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Woodsmoke

Woodsmoke LogoWoodsmoke is the Dartmouth Outing Club’s periodic publication of trip and expedition reports, essays, poetry, artwork and photography. Woodsmoke is generally distributed to all members of the DOC community electronically, and print copies are available upon request. If you are interested in contributing material or with compiling and editing, please contact the DOC

 

 Woodsmoke Magazine

Woodsmoke 2016 cover

 The most recent issue of Woodsmoke (2016) is available for download  Click Here to view or download (3.9mb file). 

 

 

 

 

 

 

 

 

 

 

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About Woodsmoke 

C. Ross McKenneyRoss McKenney was the the DOC's Woodcraft Advisor from 1936 - 1959. He oversaw the construction of the Moosilauke Ravine Lodge in 1938-39 and taught woodcraft skills to hundreds of Dartmouth students. Woodsmoke is considered one of his finest statements and has been an inspiration to generations of Dartmouth men and women.

To many people Woodsmoke is just something that comes from burning wood. To others it is something that stands for peace and beauty, something that answers that longing for the wonder and solitude of the outdoors. To lie in a snug shelter at night, when the temperature is creeping close to minus, and watch the Woodsmoke drifting upward through the branches of the trees can instill within you that warmth and confidence that comes from happiness and faith in God. Once I heard some words truly expressive of the greatness of the outdoors, “A kiss of the sun for pardon, the song of the birds for mirth, you're nearer God's heart in the forest than any place else on earth.”

So let me say here that faith in God and Woodsmoke is a mixture that can smooth out some rough roads and keep one's faith in mankind strong and clean, even against mounting odds. These things we need as much as trees need sunshine to live and to give. Did you ever follow the life of a tree? Its seed is carried by the wind or the birds to the forest floor where the rains and winds beat it into the soil. A tiny root reaches down into the earth and the life of the tree starts. The young tree doesn't race upward in a mad race for supremacy. Instead it spends a few years throwing out a foundation root to brace itself against what is to come. Then each year its leader shoots upward, a growth emerges from the tip of each branch; and under the bark of its trunk a ring of wood is formed. Thus it grows outward as well as upward. It starts giving shade to hold moisture. Its foliage give fertilization to the soil. All through life it gives to the forest world and people, and to you and me. Although it may fall to the forest floor, stricken by a bolt of lighting or uprooted or broken by the wind, it doesn't stop giving. For even after many years when it decays and turns to soil, it still is giving. I have often asked myself, “Have I ever come close to living by this standard?” I find many errors and omissions, but have gathered to myself much warmth and happiness in correcting some of these along life's paths. Many of the answers have come to me through the upward curling strands of Woodsmoke.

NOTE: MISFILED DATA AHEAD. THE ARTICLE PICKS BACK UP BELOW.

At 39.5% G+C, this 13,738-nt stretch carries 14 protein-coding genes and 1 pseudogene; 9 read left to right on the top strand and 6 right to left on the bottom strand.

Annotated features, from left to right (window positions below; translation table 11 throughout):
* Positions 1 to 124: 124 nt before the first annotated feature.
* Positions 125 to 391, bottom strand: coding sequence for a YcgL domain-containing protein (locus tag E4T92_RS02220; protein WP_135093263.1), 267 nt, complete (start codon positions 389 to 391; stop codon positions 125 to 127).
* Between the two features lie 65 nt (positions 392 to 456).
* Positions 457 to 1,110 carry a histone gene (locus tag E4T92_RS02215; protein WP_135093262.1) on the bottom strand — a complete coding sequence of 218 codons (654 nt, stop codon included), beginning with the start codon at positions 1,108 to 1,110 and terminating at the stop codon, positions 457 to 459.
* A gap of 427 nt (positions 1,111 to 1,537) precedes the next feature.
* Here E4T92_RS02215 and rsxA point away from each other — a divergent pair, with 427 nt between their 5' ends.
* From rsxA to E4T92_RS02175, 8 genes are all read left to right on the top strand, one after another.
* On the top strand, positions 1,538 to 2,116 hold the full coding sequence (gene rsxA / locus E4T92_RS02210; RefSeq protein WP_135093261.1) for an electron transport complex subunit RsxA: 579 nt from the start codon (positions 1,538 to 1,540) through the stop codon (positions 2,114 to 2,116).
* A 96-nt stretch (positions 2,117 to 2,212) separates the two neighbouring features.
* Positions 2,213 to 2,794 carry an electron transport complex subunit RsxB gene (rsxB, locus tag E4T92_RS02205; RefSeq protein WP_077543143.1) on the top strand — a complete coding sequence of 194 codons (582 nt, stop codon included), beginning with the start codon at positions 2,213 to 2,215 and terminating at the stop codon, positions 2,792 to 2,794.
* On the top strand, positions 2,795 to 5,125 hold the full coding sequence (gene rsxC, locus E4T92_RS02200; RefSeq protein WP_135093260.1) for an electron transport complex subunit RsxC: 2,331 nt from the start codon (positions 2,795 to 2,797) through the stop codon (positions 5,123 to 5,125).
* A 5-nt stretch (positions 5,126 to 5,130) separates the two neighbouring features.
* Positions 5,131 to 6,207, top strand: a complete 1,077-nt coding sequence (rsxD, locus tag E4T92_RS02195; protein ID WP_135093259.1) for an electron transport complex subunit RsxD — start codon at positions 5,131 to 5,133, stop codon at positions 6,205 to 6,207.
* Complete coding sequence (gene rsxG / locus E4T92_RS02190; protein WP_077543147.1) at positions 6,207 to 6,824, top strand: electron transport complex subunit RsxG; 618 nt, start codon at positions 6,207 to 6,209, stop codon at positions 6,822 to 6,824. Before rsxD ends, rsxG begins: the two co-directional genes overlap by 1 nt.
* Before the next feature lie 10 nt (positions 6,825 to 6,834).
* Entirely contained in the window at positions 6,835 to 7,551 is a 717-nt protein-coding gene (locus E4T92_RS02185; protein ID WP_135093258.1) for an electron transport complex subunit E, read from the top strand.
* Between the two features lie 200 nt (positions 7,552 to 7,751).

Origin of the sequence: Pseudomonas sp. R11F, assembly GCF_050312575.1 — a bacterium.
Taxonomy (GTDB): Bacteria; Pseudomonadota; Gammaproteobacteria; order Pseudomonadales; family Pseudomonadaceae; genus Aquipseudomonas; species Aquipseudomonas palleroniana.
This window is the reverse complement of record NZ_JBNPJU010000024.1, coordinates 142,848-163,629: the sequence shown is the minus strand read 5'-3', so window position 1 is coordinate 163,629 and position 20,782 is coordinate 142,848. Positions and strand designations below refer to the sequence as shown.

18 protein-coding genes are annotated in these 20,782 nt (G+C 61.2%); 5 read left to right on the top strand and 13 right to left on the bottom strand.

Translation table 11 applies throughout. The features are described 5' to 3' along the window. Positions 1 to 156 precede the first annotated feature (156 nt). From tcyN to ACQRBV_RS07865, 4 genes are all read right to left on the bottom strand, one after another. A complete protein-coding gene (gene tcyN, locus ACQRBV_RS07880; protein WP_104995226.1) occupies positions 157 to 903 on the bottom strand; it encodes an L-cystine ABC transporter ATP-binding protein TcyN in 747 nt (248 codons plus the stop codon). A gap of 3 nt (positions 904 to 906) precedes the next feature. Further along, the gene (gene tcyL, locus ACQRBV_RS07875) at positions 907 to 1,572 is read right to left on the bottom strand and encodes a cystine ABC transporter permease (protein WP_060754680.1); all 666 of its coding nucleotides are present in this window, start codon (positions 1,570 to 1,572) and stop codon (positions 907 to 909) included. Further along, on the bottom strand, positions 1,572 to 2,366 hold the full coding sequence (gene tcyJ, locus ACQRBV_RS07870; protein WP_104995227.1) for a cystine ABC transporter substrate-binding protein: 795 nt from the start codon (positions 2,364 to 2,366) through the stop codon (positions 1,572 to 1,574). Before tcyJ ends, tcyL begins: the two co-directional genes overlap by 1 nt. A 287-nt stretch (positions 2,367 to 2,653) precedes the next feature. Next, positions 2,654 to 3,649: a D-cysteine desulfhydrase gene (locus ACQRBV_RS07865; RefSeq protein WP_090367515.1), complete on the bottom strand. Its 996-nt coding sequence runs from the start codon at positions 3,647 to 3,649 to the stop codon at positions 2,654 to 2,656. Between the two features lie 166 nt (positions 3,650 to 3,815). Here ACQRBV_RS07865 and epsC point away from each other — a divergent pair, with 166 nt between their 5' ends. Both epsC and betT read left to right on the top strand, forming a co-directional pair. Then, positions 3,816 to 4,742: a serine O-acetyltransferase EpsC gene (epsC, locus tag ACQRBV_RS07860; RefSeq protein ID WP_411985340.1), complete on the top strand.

In the years I have been with the Dartmouth Outing Club many members have come and gone. I have watched them learn how to use an axe, build shelters, and cook a meal over the open fire. I have watched them making paddles, axe handles, snowshoes, pack boards, and many other things. It has been a source of great satisfaction to me to watch their enthusiasm grow as they completed their projects, and to see the deep friendships form between them, lasting friendships built of the courtesy that comes both from their associations with the forest and from their confidence in themselves. I have seen many of these same students living a close parallel to nature's standard of living…giving that the rest may live.

In my years at Dartmouth the students have given me many gifts to show their appreciation. They have given me of their efforts, untiring efforts night or day, always ready and willing to do something for me. For this I will be forever grateful, but the thing they fail to realize is that they have given much more that that. They have given me their friendship, their faith, their courtesy; and like the blaze on the tree, it is within my heart healed over, it is mine forever and can never be taken away. Who will I thank for this? Will I thank God? Will I thank these men? Or will I dream in the warmth of happiness that maybe these things came to me, with the ability to hold them, from the fragrance and beauty of my many campfires and watching the Woodsmoke curl upwards through the branches of the trees.

Hey Fellers! throw some more wood on the fire, slip a couple more slices of bacon into the frying pan, and for-the-Luvva-mike put some more coffee in the pot, I can still pour it, you know I like my coffee in slices.

~C. Ross McKenney

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Last Updated: 6/27/16